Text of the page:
The recent sexual harassment and retaliation allegations against Utah County Commissioner Greg Graves should put to rest any notion that convention delegates are better equipped to vet and pick their party nominees than the electorate at large.

Graves’ stormy three-year stint as a commissioner — pitting him against his two Republican colleagues on the commission in sometimes nasty, petty battles, even prompting him to register, albeit briefly, as a Democrat in protest —­ is another testament to the folly of that delegates-know-better idea.

Graves was relatively unknown in political circles when he defeated County Commission Chairman Gary Anderson at the Utah County Convention in 2014.

The delegates, elected in their neighborhood caucus meetings, gave Graves more than 60 percent vote to assure him the nomination right there and avoid a primary.

That meant Graves was a shoo-in for the commission seat because no Democrat or third-party candidate had even filed.

Shorty after the convention and Graves’ assurance of victory, news surfaced that he had filed for multiple bankruptcies and had a theft conviction.

The delegates, who are supposed to be so much better than your average run-of-the-mill Republican at determining the best candidates, had missed that. By the time of these revelations, it was too late.

Bill Freeze, president of the Utah County Association of Realtors, mounted a write-in campaign with the support of some high-profile Republicans, but it didn’t go far. County party leaders threatened to excommunicate those Republicans from the GOP if they continued in their blasphemy of backing someone other than the delegates’ nominee.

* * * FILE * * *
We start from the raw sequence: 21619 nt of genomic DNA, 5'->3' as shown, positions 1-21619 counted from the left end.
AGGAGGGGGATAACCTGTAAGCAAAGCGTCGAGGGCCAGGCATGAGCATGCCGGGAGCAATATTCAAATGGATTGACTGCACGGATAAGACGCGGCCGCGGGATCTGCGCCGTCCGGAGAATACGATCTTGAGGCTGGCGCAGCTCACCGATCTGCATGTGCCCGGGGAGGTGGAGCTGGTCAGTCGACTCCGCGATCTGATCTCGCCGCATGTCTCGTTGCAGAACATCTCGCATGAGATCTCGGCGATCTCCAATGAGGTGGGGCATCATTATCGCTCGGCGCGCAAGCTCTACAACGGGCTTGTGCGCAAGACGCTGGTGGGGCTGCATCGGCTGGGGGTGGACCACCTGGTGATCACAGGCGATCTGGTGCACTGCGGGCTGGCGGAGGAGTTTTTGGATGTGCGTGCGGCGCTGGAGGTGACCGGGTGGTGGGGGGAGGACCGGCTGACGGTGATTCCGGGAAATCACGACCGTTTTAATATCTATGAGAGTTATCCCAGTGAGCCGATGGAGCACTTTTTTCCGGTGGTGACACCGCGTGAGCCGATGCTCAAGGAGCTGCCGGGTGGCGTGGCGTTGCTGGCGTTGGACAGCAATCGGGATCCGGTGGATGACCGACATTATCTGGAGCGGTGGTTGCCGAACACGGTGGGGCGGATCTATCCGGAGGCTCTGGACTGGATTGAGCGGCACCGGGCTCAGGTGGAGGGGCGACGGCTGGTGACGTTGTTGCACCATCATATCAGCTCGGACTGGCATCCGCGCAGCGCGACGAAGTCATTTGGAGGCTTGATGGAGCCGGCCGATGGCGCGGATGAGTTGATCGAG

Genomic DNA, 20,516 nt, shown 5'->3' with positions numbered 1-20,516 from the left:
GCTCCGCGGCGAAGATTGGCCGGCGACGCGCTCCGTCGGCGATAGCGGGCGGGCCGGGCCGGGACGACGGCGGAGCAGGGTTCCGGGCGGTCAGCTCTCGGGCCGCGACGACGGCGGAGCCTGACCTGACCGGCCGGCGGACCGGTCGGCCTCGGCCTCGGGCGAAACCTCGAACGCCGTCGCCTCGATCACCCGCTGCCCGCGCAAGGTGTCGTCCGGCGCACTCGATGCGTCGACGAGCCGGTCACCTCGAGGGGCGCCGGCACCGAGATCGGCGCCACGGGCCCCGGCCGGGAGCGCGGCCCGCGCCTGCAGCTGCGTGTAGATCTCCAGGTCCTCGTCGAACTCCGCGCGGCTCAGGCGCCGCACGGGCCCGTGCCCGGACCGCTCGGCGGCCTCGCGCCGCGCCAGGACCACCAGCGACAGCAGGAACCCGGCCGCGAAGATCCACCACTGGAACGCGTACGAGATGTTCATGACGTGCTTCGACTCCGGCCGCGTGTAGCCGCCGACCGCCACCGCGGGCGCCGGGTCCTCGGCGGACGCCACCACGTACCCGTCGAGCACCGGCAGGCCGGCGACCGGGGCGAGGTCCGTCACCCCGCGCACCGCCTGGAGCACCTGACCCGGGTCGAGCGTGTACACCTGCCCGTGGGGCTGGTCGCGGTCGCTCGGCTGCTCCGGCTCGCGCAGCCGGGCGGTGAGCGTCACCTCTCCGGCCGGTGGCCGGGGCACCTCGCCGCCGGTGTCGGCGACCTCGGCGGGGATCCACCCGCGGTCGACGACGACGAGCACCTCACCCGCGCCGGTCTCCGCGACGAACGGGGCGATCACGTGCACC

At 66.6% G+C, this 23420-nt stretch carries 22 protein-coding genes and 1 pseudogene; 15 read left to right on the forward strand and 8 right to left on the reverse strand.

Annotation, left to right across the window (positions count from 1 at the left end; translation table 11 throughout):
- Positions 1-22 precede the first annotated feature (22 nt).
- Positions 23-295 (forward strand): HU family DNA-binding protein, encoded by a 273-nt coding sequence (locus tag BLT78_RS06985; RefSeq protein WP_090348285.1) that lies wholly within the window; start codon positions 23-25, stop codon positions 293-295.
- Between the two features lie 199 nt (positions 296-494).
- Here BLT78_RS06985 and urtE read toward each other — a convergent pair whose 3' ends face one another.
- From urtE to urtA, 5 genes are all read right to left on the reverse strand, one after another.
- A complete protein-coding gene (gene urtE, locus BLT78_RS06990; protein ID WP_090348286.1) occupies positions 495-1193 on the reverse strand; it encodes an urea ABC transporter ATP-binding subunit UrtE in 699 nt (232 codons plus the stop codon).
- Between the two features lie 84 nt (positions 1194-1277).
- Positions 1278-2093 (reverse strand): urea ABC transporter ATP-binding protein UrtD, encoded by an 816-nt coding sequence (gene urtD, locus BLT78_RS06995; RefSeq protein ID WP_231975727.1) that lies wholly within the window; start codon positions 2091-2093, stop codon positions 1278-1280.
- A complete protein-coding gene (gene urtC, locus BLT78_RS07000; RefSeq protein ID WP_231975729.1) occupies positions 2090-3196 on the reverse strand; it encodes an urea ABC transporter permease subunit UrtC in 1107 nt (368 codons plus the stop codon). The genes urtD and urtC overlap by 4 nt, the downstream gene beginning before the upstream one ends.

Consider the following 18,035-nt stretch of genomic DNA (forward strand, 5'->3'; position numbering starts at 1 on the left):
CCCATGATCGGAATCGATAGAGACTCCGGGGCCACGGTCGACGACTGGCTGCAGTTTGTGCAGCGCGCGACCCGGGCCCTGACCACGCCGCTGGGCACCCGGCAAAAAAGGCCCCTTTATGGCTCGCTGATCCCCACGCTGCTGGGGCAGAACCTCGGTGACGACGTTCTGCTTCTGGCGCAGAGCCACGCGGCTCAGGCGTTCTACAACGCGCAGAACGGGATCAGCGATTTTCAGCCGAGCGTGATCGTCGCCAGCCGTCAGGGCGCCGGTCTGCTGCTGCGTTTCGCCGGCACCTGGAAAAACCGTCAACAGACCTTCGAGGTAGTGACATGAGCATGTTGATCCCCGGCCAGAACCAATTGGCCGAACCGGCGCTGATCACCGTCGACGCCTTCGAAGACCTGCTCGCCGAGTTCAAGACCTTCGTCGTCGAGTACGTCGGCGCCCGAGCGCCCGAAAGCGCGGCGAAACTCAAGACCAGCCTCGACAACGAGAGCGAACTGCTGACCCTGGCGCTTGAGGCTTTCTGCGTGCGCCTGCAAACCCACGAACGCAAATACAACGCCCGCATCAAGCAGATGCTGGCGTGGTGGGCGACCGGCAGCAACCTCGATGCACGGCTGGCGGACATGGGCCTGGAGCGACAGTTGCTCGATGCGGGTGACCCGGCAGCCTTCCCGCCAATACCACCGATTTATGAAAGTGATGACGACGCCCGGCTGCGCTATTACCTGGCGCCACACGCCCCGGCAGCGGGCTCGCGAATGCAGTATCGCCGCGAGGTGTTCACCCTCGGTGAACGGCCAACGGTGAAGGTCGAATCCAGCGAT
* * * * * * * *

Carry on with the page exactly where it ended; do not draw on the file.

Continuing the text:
The GOP has been embroiled in a civil war since 2014, when the Legislature passed SB54, which created multiple paths to the primary ballot: the traditional caucus-convention system, signature gathering, or both.

Party purists have sued to end that hybrid system, arguing the GOP has the sole right to decide how to choose its nominees. The fight is still raging, with the loyalists insisting, among other things, that the delegates know the candidates’ positives and negatives.

The caste system • When President Donald Trump conducted his signing ceremony at the Utah Capitol last week to dismantle the Bears Ears and Grand Staircase-Escalante national monuments, he did so before a smiling audience of carefully screened sycophants.

Protesters were confined to the cold outdoors.

But there were some interesting seating arrangements in the Rotunda.

The family of Gov. Gary Herbert, used to top billing at such events, was relegated to the second row.

On the first row were the family members and business partner of House Speaker Greg Hughes, R-Draper, who received five tickets for those coveted spots.

Hughes and Herbert, of course, were at the front with Trump, participating in the signing rite.

But it was unusual to see first lady Jeanette Herbert staring at the back of Krista Hughes’ head.

When the ceremony ended, a Trump aide motioned for Hughes to join the president and Republican Sens. Orrin Hatch and Mike Lee in the presidential limo on the ride to the airport.

Herbert, the state’s chief executive, was left behind, symbolically holding the proverbial bridesmaid bouquet.

Gee, do you think that seating arrangement was in any way related to the fact that Hughes was an early and passionate Trump supporter during the Republican primaries and Herbert originally backed Texas Sen. Ted Cruz?

Surely, this president wouldn’t be so petty.

Just ask Mitt Romney.

Only in Utah • Even with all the anticipation, preparation and excitement surrounding Trump’s visit, one major oversight did occur — one that could be described as a made-in-Utah glitch.

The Secret Service agents, coming in from the cold while providing protection for the commander in chief, were expecting a small accommodation they usually get elsewhere.

But, alas, there was no coffee at the Capitol. And, according to a Facebook post by State Auditor John Dougall, the staff had no idea where to get some or how to make it.

Finally, a critical decision was made: A staffer was sent, on the double, to the nearest Starbucks.